This follows news Victorian Premier Daniel Andrews is being questioned by the Victorian Independent Broad‑based Anti‑corruption Commission (IBAC) over his dealings with the firefighters union (Andrews says he has behaved “appropriately”).
It also comes as New South Wales Premier Gladys Berejiklian sensationally fell on her sword last month. She resigned after revelations the NSW Independent Commission Against Corruption (ICAC) was investigating whether there was a conflict between her public duties and private interests, which she denies.
This has all further heated up the debate about the proposed federal integrity commission. The Morrison government is expected to introduce legislation establishing the Commonwealth commission by the end of the year. But its proposed model has been criticised as being too weak.
So, what are these anti-corruption commissions? And what are differences between ICAC in NSW and IBAC in Victoria?
What are anti-corruption commissions?
Anti-corruption commissions investigate corruption in government. They can be given strong coercive powers to do so, including the power to compel documents and witnesses.
ICAC was established in NSW in 1988 by then premier Nick Greiner. A few years later, Greiner became the first premier to resign due to an ICAC investigation. Victoria’s IBAC was set up in 2012 following an election commitment by the Baillieu Coalition government (who made the pledge during opposition).
There are three main differences between IBAC and ICAC – jurisdiction, power and procedures.
IBAC vs ICAC
When IBAC was set up, it was criticised by prominent former judges at the Accountability Roundtable as a “toothless tiger,” given the high threshold of what it could investigate – it must be “serious corrupt conduct” before an investigation can start.
We should note here, the investigation threshold for the proposed Commonwealth Integrity Commission is even higher, requiring a reasonable suspicion of corruption amounting to a criminal offence before an inquiry can even begin. This is a difficult hurdle to clear.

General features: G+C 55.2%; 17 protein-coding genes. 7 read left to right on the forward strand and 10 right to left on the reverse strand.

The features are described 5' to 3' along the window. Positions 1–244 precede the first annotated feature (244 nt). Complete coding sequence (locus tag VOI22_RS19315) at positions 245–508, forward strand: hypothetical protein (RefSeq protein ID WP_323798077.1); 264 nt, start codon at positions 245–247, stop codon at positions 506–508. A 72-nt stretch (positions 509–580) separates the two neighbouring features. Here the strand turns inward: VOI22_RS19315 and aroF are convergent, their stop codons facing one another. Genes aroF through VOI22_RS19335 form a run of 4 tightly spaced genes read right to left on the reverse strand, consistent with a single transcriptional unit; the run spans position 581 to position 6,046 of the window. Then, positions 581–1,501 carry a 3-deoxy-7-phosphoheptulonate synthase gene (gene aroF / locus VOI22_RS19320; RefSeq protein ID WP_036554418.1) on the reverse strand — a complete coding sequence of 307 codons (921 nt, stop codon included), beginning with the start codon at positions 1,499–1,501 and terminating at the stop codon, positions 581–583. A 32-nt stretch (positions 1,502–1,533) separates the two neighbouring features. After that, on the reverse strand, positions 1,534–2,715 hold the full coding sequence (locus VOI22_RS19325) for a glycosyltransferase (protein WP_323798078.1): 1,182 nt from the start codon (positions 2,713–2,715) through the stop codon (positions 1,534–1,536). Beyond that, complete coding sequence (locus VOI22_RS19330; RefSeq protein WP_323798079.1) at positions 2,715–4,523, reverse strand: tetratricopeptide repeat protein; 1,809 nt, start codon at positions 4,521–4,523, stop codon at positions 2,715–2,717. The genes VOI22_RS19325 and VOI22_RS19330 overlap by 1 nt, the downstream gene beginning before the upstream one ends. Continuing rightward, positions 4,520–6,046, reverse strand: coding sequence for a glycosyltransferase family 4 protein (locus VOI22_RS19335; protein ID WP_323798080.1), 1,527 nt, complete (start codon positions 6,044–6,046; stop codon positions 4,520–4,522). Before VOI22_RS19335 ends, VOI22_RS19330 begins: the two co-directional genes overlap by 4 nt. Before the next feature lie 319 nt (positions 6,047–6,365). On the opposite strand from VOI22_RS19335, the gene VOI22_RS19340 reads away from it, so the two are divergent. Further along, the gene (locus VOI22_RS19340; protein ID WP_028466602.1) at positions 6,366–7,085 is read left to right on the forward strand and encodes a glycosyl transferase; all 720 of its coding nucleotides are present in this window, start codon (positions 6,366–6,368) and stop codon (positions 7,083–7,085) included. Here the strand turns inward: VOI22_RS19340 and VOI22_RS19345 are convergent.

The Andrews government increased the jurisdiction of IBAC in 2016, removing the requirement for corrupt conduct to be “serious”, and adding the ability to investigate misconduct in public office.
But IBAC’s jurisdiction remains more limited than ICAC’s, which has broad powers to investigate any allegation upon suspicion of corruption. This includes alleged substantial breaches of the ministerial and MP codes of conduct.
IBAC’s powers are also more limited than ICAC. It is unable to use coercive powers to conduct preliminary investigations to determine whether matters warrant full examination. By contrast, ICAC has the full use of coercive powers, including for preliminary investigations.
Finally, ICAC holds public hearings as a matter of course. But IBAC can only hold public hearings in exceptional circumstances and when it is in the public interest to do so.
In short, ICAC is a more powerful commission than IBAC.
Who watches the watchdogs?
A big question is about how we ensure anti-corruption commissions do not overstep their bounds. Given their broad coercive powers, how do we hold them to account?
In Australia, anti-corruption commissions are subject to a strong system of accountability through parliaments and the courts.
IBAC and ICAC report to dedicated parliamentary committees who scrutinise their actions and decisions. Complaints against IBAC and ICAC can be made to a dedicated inspectorate – an independent statutory officer who oversees their actions.
Where the anti-corruption commissions go beyond the legal boundaries of their roles, the courts will police it. For example, in 2015, the High Court shut down an investigation against crown prosecutor, Margaret Cunneen. The court found ICAC had no power to investigate allegations Cunneen had advised her son’s girlfriend to fake chest pains to avoid a breath test after a car crash. This is because Cunneen’s actions occurred when acting as a private citizen (not as crown prosecutor) – and so did not fit the definition of “corrupt conduct” in the NSW legislation.
So the idea that anti-corruption commissions are not accountable is simply untrue.
Anti-corruption commissions like IBAC and ICAC tend to be unpopular within governments because they scrutinise government action and may expose improper conduct or corruption within their ranks.
In this vein, the latest barrage of criticisms by politicians of ICAC following Berejiklian’s resignation is rather predictable. It is part of a broader pattern of attacks on oversight bodies that police government action.
This is despite their integral role in our democracy. Alongside other oversight bodies such as the ombudsman and auditor-general, anti-corruption commissions form part of an intricate, interlocking integrity framework that monitors executive action.
In this light, the design of the proposed Commonwealth Integrity Commission is fundamental. Australians deserve a robust system of accountability that will keep our politicians honest.